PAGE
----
Hoping to boost his bid for the state’s highest court, Illinois Supreme Court candidate Nathaniel Howse Jr. contributed $1,000 to Ald. Carrie Austin, who is under the federal microscope, saying he acted in the name of getting out the vote and elevating “the voices of the otherwise unheard.”
Howse, who lives on the South Side in the Third Ward, gave the money Monday to Austin’s 34th Ward Regular Democratic Organization on the Far South Side.
Howse, who is an Illinois Appellate Court judge, said in a written statement that the money was “to assist them with voter registration, Get Out The Vote efforts and other grassroots activities that the organization engages in.
“I believe strongly that underrepresented communities deserve the right to be heard,” Howse said. “The 34th Ward Democratic Organization works to elevate the voices of the otherwise unheard. My donation was specifically to the 34th Ward Democratic Organization, not to any elected official or candidate’s re-election committee or personal funds.”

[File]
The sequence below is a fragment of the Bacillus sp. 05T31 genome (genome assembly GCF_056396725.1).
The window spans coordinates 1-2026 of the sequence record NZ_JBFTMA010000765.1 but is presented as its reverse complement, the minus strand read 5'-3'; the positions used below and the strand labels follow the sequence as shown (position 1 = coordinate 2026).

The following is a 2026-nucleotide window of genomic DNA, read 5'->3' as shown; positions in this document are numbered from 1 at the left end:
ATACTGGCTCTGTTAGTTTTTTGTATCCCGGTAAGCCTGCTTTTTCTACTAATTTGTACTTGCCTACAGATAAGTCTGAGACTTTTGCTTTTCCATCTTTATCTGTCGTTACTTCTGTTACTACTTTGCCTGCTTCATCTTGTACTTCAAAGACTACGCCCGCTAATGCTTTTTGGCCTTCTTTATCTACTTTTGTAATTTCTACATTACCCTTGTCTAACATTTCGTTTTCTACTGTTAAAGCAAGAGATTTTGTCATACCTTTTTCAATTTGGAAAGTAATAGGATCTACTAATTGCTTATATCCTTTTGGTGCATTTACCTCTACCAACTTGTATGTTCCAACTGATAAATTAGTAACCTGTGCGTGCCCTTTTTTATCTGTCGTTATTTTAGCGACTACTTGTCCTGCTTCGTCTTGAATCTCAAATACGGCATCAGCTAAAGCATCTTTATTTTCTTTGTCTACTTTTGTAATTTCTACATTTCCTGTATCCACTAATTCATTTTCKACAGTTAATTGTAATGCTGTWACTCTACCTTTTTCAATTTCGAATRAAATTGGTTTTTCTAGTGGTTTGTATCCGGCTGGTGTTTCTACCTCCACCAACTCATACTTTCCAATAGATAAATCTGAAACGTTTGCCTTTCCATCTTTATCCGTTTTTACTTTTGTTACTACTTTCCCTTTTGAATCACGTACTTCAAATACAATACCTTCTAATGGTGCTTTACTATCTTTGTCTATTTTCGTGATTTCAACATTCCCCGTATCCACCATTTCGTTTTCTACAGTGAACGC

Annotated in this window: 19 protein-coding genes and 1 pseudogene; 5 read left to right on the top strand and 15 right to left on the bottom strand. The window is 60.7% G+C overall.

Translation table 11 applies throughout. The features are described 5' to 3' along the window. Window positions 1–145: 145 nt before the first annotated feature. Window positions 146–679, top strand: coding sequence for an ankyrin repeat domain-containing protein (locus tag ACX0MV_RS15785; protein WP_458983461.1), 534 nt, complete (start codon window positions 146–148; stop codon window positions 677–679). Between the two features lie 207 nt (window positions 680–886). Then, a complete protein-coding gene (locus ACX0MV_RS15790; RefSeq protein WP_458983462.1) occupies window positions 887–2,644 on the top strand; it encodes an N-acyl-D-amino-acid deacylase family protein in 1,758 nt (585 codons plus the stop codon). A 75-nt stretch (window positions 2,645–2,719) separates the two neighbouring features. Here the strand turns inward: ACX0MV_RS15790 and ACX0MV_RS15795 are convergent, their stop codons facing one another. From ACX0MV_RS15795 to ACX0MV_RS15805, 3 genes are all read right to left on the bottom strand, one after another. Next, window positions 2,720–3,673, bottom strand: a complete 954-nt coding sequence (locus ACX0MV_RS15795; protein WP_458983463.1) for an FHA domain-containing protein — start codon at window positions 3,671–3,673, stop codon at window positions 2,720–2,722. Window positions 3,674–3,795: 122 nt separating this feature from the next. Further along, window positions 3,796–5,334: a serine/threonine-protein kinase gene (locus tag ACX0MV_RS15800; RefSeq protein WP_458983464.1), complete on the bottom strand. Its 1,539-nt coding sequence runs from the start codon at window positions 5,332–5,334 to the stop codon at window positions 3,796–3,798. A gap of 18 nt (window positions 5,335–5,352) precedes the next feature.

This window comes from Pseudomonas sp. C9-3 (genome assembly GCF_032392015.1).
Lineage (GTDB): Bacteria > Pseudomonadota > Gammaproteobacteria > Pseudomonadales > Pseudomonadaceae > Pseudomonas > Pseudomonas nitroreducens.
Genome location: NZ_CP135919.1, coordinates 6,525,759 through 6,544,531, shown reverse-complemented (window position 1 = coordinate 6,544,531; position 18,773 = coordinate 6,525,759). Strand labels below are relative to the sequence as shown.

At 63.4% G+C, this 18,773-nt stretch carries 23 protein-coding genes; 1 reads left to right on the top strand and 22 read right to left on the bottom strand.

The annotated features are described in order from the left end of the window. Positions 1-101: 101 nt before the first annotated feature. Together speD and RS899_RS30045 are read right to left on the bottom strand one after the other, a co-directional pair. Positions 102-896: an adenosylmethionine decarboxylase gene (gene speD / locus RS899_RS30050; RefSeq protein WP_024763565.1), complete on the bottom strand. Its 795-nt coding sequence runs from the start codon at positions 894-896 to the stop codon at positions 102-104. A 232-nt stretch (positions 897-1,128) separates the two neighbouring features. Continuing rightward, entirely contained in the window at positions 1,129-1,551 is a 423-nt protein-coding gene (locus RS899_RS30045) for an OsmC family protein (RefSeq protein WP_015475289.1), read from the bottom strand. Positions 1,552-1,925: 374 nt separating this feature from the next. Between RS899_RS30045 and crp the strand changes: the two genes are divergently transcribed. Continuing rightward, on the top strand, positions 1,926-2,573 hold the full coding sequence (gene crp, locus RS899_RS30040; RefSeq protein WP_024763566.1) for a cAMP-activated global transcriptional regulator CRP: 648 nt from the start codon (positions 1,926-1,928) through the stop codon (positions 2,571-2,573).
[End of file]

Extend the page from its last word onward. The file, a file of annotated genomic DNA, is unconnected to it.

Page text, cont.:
Austin is the chairman and only candidate listed for the committee, whose official purpose is “to support Democratic candidates and issues.”
And Howse has given to Austin’s aldermanic fund in the past year. He made two contributions totaling $2,500 in October and February.
The direct contributions came before Austin came under the glare of the federal spotlight. Her ward office was raided in June, but she hasn’t been charged with any crimes in the ongoing federal investigation.
The donations are not the only links between Howse and the alderman. Austin, who is also the 34th Ward Democratic committeeman and vice chairman of the Cook County Democratic Party gave one of the speeches on behalf of Howse at the party’s slating session last month. But the coveted endorsement went to sitting Supreme Court Justice P. Scott Neville Jr., who was appointed to the seat last year.
Neville also contributed $400 to Austin’s aldermanic fund in February, before the federal raid.
A spokeswoman for Neville declined to comment. Also asked to comment, attorney Daniel Epstein, who is also running for the seat, said he’s campaigning to create “structural protections to protect against conflicts of interests. We’re trying to create the reforms to give people a reason to trust the justice system and we’re going to keep doing that throughout this election.”
Austin’s ward office was raided in June. She hasn’t been charged with any crime in the ongoing federal investigation.
Long before that raid and a look into Austin’s home and other real estate dealings, the longtime alderman had been scrutinized for getting her family members on the city’s payroll. One son was hired as a city laborer, another as her ward superintendent.
A spokesperson for Austin’s 34th Ward office did not respond to a request for comment.